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Ganesan, D., Greenstein, B., Estrin, D., Heidemann,

J., and Govindan, R. Multiresolution storage and
search in sensor networks. Trans. Storage
Storing sensed data can allow for temporal queries
E.g., what was the average temperature in the past month?

Location of storage
Location where query is processed
Managing the storage capacity - every storage eventually
becomes full


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Solution space
Centralized storage and querying:
All sensors send their sensed value to a central storage
All queries are routed to this central storage
Concerns: high energy consumption for sensors near
central storage
Works for scenarios where sensing is rare, sensed
values are small and system is small (2-3 hops - storage)

Local storage and Geographical search

All sensed values are stored locally
All queries are routed to nodes that store data
Use geographical information to limit coverage area

Spatio-temporal data need significant processing

Storage limitations on sensor

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Local storage with distributed indexing

Local storage but distribute an index of where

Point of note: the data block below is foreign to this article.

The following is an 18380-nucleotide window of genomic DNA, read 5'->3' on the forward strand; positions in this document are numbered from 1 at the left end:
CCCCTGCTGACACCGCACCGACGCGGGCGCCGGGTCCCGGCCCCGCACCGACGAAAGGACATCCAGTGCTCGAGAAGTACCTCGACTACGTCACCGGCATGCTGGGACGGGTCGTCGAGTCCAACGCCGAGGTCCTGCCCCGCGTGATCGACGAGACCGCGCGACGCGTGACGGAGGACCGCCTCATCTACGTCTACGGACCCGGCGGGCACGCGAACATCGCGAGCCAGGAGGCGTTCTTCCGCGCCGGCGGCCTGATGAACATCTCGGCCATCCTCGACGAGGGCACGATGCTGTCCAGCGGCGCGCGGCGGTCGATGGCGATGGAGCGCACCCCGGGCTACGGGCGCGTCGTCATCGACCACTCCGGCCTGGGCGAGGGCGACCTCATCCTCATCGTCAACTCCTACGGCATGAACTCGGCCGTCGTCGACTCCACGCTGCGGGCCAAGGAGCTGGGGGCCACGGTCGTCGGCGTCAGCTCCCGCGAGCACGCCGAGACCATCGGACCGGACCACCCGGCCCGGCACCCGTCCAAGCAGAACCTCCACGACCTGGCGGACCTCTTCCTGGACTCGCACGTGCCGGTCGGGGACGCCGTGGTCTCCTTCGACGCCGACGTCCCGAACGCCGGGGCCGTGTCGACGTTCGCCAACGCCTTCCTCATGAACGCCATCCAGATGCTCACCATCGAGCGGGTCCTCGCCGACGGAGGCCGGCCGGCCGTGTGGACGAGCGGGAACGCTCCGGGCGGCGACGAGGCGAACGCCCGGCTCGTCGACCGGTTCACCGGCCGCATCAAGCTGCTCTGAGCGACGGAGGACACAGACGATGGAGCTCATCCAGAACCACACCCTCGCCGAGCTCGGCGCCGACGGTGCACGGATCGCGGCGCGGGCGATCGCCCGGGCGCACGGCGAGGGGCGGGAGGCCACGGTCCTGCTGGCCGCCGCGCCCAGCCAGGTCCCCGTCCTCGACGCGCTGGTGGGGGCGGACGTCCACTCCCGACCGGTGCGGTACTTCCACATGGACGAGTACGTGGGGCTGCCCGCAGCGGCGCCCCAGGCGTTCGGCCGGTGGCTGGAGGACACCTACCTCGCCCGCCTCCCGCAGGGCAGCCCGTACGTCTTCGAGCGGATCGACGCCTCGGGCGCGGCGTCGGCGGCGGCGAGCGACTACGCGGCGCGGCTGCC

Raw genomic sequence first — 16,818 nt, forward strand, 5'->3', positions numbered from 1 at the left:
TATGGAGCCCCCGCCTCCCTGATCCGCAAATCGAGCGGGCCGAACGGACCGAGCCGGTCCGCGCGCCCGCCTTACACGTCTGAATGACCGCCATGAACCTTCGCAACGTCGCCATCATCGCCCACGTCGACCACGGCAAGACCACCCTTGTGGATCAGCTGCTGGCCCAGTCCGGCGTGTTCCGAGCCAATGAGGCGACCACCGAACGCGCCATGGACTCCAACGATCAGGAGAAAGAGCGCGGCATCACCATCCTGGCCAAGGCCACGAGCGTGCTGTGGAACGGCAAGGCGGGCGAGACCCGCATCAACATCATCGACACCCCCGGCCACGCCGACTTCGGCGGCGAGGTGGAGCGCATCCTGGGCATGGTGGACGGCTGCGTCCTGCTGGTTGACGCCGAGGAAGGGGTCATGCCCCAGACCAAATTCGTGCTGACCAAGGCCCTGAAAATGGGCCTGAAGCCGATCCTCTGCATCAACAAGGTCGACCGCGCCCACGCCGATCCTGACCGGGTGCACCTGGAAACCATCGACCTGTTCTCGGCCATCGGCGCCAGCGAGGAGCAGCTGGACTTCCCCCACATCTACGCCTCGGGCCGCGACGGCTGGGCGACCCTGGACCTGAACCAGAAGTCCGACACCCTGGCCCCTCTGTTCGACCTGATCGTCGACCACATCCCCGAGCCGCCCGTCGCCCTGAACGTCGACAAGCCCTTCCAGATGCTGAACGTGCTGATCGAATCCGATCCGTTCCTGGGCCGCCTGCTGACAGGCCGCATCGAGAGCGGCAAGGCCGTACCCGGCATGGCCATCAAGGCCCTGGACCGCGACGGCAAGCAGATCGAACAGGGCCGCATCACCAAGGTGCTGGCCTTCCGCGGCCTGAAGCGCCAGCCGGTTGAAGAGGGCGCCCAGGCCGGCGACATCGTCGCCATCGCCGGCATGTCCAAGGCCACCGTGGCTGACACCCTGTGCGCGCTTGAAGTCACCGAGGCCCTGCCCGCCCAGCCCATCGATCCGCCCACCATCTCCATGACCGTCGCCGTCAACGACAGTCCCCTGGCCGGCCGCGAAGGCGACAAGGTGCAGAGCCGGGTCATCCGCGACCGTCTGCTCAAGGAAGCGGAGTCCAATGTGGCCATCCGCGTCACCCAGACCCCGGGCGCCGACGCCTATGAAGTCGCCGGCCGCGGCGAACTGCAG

objects are stored
Geographic hashing and structured replication
Each sensor hashes sensed datas name and stores the
sensed value in the node that is responsible for the
particular hash value
Query need not visit more than a single node


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Design goals
Energy efficient
Long term storage
Multi-resolution storage
Users can search for low-resolution data from a large
Compressed low-resolution sensor data from a large
number of nodes can often be sufficient for spatiotemporal querying to obtain statistical estimates of a large
body of data

Balanced, distributed data storage

Robustness to failure
Graceful data aging
Exploiting correlations in sensor data

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MultiResolution summarization
Temporal summarization:
Each sensor looks at the sensed values (over time) and
creates a summary
Compressed using wavelet coding

Spatial summarization:
Create hierarchical grid-based overlay
Spatio-temporal wavelet compression to summar at each
Especially useful in dense deployments (spatial


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Distributed Quad Trees

Distributed QT to partition the world into quadrants
Drill down querying from top to down
Networked data aging
Lower levels (raw data) age fastest
Higher levels (summaries) age slowest (but also less
Look at:
Distributed storage resources in the network
Storage requirements of different summaries
Incremental query benefit obtained by storing summary


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Aging problem
Communication overhead
Amount of data sent to higher level for summary

Query quality across levels

Storage overhead
User specified aging function


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